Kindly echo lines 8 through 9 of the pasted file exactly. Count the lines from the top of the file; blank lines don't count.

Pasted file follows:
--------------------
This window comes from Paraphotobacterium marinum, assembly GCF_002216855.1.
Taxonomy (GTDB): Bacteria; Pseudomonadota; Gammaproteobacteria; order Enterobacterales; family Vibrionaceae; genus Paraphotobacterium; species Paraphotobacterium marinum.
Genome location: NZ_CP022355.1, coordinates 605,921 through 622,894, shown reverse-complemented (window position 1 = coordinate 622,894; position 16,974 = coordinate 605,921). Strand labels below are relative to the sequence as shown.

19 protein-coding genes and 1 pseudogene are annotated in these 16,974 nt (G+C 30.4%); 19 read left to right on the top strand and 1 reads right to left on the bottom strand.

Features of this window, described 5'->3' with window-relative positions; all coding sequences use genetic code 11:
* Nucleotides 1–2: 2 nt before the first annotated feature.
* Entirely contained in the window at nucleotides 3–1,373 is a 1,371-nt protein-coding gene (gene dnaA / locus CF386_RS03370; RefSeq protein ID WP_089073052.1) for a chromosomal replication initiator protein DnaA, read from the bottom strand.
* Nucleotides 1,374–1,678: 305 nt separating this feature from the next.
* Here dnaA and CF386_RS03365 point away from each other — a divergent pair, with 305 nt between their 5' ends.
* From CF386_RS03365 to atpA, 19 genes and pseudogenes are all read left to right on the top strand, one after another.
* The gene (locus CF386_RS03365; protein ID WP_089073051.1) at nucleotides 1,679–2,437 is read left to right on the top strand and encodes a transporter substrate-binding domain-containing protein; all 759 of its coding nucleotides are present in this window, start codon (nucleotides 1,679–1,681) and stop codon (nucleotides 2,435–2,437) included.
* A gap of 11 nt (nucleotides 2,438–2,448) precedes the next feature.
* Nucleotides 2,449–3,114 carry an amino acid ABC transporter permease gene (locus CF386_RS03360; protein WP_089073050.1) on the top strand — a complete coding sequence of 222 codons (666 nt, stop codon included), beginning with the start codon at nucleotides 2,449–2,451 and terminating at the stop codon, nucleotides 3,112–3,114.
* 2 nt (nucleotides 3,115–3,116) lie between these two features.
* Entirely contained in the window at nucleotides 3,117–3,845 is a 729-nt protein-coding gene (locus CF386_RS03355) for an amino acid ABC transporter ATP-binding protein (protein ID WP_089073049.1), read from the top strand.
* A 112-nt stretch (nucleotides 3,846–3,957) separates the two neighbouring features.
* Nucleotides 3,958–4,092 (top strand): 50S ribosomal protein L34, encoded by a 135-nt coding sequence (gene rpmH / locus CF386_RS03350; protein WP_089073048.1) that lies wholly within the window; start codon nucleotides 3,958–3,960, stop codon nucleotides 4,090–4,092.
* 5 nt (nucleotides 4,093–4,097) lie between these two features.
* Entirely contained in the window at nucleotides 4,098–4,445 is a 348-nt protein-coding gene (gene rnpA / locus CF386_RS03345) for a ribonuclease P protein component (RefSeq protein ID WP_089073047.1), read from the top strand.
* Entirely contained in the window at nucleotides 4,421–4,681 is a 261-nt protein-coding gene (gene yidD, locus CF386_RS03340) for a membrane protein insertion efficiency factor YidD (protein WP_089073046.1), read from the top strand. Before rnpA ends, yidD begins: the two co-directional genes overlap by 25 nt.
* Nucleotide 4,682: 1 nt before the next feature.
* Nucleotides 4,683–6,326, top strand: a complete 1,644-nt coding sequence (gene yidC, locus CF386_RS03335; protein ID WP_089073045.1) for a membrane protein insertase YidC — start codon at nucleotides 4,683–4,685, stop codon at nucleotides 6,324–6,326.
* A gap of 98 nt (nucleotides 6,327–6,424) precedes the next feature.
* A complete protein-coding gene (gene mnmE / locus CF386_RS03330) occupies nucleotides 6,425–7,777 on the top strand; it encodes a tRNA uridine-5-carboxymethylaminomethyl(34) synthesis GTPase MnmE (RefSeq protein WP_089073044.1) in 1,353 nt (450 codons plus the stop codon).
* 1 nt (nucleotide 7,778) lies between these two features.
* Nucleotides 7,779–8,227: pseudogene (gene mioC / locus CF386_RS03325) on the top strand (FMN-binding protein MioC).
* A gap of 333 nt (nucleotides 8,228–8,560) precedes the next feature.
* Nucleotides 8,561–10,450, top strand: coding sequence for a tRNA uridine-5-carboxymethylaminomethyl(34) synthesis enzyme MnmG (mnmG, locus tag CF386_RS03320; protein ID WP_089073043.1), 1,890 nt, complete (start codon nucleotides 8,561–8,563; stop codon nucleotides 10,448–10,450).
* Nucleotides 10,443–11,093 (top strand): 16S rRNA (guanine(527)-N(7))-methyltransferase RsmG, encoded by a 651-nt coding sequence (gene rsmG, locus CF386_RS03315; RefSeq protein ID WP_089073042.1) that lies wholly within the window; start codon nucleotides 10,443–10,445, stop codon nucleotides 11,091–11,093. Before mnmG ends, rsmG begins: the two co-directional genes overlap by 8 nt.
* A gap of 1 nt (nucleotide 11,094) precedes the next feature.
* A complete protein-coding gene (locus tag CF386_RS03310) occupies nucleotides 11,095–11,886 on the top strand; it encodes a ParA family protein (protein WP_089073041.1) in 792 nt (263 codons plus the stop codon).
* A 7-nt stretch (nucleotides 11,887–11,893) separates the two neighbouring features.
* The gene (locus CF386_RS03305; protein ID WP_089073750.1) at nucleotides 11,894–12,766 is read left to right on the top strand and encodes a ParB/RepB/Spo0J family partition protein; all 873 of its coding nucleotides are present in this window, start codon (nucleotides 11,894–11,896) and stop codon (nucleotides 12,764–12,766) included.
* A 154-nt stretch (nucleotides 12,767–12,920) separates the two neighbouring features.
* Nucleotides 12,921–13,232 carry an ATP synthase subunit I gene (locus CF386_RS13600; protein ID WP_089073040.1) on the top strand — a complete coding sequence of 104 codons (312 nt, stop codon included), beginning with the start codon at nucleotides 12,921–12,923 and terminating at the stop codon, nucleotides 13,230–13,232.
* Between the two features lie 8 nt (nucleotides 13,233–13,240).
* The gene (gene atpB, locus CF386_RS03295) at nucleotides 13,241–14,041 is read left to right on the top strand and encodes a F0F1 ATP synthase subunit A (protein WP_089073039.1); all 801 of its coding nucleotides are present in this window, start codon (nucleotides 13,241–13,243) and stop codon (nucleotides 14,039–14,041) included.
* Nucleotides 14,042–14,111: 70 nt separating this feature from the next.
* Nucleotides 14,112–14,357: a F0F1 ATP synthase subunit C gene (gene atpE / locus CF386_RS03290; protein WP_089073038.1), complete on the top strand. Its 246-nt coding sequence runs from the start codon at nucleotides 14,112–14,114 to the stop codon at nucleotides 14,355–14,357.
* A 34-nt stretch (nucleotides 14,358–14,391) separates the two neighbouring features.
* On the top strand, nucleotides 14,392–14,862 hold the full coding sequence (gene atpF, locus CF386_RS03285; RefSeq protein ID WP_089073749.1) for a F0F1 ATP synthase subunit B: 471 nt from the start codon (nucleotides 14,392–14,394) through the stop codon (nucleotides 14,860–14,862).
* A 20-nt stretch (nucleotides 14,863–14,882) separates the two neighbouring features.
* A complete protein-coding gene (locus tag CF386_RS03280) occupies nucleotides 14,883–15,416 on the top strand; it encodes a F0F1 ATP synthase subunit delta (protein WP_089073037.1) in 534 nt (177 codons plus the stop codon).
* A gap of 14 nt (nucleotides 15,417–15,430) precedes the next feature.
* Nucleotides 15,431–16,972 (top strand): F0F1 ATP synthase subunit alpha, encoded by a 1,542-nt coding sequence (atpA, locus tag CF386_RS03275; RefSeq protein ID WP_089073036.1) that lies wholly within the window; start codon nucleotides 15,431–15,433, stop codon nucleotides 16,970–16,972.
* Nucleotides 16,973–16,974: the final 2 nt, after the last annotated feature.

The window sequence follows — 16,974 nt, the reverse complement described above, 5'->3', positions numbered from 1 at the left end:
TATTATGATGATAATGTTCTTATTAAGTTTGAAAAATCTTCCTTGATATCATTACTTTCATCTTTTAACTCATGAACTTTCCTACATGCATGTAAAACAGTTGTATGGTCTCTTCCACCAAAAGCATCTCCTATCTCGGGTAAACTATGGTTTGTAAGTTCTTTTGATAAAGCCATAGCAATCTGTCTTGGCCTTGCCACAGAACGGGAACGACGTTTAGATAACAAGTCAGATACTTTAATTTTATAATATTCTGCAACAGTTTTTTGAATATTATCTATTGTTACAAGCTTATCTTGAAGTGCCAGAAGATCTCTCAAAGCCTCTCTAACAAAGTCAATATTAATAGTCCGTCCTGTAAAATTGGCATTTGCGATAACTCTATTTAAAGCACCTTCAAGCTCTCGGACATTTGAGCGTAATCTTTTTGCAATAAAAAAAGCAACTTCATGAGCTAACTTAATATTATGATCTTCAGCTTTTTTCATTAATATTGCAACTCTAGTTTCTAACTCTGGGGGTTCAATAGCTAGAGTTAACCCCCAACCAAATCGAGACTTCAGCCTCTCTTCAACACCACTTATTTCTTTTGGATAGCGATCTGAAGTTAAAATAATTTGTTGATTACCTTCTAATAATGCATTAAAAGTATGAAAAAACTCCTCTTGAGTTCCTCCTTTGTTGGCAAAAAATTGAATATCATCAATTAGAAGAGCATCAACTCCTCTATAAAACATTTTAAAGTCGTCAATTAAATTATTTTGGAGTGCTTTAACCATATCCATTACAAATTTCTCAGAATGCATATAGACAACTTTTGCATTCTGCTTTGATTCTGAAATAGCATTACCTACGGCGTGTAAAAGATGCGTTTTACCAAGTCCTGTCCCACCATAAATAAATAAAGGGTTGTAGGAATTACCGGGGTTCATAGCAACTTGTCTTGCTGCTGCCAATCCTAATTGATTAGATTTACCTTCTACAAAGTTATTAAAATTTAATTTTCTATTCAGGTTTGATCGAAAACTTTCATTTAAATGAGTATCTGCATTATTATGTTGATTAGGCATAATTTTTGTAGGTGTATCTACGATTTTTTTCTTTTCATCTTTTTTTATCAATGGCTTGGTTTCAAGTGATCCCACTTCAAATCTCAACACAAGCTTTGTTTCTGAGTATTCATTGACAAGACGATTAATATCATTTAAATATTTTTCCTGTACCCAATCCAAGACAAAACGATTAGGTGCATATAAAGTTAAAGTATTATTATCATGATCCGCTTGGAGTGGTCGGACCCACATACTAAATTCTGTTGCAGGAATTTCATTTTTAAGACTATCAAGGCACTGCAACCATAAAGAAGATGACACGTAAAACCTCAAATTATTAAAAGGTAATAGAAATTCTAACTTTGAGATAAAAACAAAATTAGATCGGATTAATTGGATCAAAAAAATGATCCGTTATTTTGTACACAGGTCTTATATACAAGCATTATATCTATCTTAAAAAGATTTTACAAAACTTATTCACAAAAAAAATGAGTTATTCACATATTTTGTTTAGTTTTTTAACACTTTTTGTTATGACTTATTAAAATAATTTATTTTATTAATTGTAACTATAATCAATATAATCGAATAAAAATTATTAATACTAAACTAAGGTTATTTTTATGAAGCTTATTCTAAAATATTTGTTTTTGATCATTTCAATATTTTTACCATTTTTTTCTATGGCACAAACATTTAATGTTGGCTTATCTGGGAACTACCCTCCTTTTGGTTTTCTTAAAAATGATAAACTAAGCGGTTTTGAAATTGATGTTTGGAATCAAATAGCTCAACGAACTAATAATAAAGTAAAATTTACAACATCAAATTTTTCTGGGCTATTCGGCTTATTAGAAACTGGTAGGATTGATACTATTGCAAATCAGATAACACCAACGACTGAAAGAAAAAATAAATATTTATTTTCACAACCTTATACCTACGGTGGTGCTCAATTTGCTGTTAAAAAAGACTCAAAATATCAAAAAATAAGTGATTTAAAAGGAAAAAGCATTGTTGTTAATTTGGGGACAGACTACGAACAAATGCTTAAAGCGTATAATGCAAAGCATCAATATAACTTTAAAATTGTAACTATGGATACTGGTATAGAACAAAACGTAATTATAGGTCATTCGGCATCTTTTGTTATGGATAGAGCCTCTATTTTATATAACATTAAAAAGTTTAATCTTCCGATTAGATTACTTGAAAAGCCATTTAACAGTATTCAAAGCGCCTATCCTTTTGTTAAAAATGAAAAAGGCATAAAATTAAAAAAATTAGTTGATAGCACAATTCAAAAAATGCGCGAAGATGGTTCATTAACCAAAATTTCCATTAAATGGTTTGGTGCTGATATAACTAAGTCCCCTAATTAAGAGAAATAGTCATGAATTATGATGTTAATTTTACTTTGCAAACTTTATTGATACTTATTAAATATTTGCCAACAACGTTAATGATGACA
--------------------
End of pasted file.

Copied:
* Nucleotides 1,374–1,678: 305 nt separating this feature from the next.
* Here dnaA and CF386_RS03365 point away from each other — a divergent pair, with 305 nt between their 5' ends.